On March 5, 1770, militarized law enforcement officers committed a heinous act of state-sponsored violence in front of the Old Boston State House, shooting and murdering an innocent black man named Crispus Attucks along with four other people who were protesting against state-sponsored violence committed by militarized law enforcement officers. This massacre is largely recognized as a turning point in public sentiment against the corrupt authorities, which would eventually lead to a full-blown revolution.
On June 7, 2020, militarized law enforcement officers staked out a position in front of the Old Boston State House as a pre-emptive measure against people who were protesting against state-sponsored violence committed by militarized law enforcement officers, largely motivated by the unjust murders of innocent black people at the hands of militarized law enforcement officers.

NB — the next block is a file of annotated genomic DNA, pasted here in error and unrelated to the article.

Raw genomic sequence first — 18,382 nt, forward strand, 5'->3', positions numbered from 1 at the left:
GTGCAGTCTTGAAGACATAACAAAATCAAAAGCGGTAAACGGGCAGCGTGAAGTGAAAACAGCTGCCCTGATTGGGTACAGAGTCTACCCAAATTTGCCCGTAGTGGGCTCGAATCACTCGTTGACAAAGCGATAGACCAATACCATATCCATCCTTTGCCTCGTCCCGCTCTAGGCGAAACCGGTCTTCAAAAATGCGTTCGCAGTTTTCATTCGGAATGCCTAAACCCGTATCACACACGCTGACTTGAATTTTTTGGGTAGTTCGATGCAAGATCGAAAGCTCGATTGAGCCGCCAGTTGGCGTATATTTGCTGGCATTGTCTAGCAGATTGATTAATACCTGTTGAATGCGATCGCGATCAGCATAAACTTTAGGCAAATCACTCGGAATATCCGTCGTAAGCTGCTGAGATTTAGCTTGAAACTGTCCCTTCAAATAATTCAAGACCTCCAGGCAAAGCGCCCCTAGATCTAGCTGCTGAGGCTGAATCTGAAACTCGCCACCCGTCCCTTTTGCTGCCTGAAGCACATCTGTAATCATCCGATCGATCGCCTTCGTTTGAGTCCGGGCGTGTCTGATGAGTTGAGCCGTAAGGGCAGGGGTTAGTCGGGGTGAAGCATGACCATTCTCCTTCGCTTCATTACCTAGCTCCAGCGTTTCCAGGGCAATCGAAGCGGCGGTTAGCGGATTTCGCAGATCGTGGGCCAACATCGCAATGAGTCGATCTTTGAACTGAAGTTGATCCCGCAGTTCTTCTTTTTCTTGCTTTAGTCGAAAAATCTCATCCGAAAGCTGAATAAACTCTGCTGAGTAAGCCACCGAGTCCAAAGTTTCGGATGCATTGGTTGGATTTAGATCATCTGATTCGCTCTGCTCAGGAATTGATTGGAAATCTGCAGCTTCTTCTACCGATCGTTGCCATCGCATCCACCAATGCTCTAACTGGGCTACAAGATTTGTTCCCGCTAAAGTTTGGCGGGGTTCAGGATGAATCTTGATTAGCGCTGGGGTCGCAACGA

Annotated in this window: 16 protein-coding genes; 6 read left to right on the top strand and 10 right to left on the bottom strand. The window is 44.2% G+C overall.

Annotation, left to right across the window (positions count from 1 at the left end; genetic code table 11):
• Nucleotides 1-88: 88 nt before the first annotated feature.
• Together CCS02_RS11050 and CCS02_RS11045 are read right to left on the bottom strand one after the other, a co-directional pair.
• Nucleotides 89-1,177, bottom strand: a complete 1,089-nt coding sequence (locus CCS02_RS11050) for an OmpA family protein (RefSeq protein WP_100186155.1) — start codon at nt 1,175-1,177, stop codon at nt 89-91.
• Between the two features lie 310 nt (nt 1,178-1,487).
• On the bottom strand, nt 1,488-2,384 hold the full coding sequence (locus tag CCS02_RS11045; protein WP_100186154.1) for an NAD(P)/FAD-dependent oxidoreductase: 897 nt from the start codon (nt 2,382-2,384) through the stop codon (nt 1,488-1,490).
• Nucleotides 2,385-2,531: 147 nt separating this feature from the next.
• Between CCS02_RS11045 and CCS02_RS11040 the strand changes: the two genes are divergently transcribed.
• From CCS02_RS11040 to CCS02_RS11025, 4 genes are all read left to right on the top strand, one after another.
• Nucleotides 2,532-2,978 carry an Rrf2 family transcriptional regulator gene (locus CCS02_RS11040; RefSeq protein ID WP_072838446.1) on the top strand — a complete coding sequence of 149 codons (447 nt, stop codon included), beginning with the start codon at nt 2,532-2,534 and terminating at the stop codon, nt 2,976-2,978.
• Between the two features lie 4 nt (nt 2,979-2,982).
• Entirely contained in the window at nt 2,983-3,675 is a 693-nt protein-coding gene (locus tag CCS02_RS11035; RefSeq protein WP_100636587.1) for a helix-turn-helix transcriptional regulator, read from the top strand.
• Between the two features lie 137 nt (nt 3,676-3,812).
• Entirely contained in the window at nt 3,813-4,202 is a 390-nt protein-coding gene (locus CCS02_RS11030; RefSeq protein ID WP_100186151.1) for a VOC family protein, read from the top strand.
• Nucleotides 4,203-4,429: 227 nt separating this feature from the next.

While no one was killed during this embarrassing moment of accidental historical cosplay, public sentiment does appear to be turning against the authorities. Whether this leads to a full-blown revolution has yet to be seen.
Image: Public Domain via Paul Revere Read the rest
A half-hour special episode on how police in America respond to protests against police brutality: with greater brutality, armed for war.
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As nationwide protests over the deaths of George Floyd and Breonna Taylor are met with police brutality, John Oliver discusses how the histories of policing and white supremacy are intertwined, the roadblocks to fixing things, and some potential paths forward.